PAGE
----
Room is an entrancing story about Jack, a boy who's just turned five and lives in a locked room with his Ma and believes that they are the only things that are real at the things in Room. Through the eyes of this little boy, the reader experiences an unimaginable situation that he perceives as normal. Then his Ma tells him the truth - that everything he sees on the television screen is real and that there's a world outside of Room.
What a draining book this is to read. With a book as lauded as this, you sometimes doubt it'll be as good as they proclaim and perhaps that's why it's been sat on my shelf for years. However, it was well worth the wait and is one of those books I'll envy others for still having the opportunity of coming to it fresh. It certainly isn't a happy book so I can't say you'll 'enjoy' it in any conventional sense of the word. Nevertheless, it's extremely well-written and engrossing and I can't think of a negative aspect of it. The detail of Room is astounding. Every action and situation is carefully thought out and depicted through Jack's eyes, with the reader able to interpret both the situation itself and the frustrations of his mother. Donoghue spends just the right amount of time in that stasis situation before altering it and the rest of the book is engrossing for very different reasons.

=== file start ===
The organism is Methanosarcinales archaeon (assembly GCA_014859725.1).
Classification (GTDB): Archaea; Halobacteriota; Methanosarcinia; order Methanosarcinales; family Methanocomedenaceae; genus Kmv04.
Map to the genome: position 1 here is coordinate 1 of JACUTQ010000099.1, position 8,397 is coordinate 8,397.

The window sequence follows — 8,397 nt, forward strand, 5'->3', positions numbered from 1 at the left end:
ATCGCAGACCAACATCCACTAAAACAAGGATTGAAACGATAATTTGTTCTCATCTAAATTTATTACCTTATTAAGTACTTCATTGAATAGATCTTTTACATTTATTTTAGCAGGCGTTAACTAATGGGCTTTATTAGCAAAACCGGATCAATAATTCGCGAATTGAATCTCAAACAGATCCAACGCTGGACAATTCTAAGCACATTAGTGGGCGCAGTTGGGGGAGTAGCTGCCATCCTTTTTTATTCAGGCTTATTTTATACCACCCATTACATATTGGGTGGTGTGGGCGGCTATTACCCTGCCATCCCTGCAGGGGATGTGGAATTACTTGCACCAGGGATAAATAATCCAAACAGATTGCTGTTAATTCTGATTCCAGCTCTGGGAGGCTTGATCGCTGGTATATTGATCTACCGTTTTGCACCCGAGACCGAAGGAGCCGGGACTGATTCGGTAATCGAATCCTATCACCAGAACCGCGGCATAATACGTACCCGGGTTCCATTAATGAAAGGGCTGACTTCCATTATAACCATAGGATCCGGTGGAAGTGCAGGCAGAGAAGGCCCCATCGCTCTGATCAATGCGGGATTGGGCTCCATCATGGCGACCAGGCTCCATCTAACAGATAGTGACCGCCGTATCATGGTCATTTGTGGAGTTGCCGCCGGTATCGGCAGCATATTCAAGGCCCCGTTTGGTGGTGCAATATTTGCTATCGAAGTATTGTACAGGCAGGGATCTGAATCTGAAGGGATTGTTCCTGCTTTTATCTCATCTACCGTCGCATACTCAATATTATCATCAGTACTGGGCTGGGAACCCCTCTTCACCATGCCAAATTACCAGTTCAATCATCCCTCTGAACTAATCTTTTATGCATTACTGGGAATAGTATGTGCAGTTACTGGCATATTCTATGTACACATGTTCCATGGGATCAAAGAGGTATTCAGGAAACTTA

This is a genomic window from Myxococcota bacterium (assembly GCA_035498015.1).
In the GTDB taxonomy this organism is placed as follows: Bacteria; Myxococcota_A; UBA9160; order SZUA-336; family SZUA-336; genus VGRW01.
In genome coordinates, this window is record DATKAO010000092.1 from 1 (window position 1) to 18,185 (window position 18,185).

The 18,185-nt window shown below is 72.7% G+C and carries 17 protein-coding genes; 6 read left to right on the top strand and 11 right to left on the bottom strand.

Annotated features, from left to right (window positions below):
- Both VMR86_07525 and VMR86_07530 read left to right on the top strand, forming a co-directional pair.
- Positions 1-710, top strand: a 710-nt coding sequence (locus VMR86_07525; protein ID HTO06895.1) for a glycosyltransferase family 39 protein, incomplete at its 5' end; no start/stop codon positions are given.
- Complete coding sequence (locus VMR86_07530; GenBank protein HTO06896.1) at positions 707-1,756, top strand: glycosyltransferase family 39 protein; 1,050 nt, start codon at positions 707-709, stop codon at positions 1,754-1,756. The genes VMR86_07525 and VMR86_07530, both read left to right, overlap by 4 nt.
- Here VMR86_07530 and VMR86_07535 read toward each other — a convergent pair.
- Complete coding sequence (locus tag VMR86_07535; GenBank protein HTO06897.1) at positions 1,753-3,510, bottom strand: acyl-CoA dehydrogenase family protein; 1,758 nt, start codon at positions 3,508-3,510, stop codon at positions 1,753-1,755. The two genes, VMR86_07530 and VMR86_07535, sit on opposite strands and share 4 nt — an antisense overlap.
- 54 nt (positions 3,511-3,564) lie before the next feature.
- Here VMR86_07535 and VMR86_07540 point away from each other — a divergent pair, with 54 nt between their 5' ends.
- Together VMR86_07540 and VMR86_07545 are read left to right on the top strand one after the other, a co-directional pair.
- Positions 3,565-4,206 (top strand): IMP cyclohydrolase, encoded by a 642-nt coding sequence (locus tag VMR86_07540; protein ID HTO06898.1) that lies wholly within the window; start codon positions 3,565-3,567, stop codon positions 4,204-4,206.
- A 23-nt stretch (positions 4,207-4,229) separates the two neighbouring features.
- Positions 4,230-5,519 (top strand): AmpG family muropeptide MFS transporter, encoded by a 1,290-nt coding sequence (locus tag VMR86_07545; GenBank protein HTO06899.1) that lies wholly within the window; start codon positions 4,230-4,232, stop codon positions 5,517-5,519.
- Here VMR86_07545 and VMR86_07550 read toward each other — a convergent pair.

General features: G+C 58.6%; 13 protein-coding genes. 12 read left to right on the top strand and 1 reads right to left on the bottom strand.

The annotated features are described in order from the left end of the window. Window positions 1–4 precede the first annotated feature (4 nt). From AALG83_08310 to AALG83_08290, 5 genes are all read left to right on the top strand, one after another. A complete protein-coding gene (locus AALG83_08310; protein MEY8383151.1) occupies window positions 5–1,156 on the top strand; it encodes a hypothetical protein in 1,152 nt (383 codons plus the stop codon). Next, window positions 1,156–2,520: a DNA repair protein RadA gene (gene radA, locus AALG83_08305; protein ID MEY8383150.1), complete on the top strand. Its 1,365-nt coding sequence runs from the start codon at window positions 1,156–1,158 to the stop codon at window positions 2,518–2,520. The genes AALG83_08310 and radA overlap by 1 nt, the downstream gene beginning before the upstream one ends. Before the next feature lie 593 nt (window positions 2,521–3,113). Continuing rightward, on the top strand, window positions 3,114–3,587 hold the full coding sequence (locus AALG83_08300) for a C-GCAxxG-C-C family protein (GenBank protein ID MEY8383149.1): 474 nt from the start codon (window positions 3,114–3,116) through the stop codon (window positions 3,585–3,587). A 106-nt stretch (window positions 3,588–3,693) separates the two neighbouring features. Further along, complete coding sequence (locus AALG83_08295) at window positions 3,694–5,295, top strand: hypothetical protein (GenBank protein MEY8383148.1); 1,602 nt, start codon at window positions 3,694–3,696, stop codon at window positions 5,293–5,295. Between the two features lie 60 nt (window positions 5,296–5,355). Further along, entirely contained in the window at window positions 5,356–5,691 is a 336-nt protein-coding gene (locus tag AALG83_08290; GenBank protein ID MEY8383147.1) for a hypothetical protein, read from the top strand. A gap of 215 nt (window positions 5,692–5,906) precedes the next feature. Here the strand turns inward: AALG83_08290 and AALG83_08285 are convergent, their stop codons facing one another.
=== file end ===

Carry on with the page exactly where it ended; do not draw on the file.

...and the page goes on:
It's difficult to review a book like this without explaining everything and it's also very difficult to appreciate it if you haven't lived for at least a few pages in Jack's company. So I'll leave this review as a short one, just saying that Room lives up to every fantastic thing ever said about it.
This book was read as part of the TBR Challenge 2014, details here.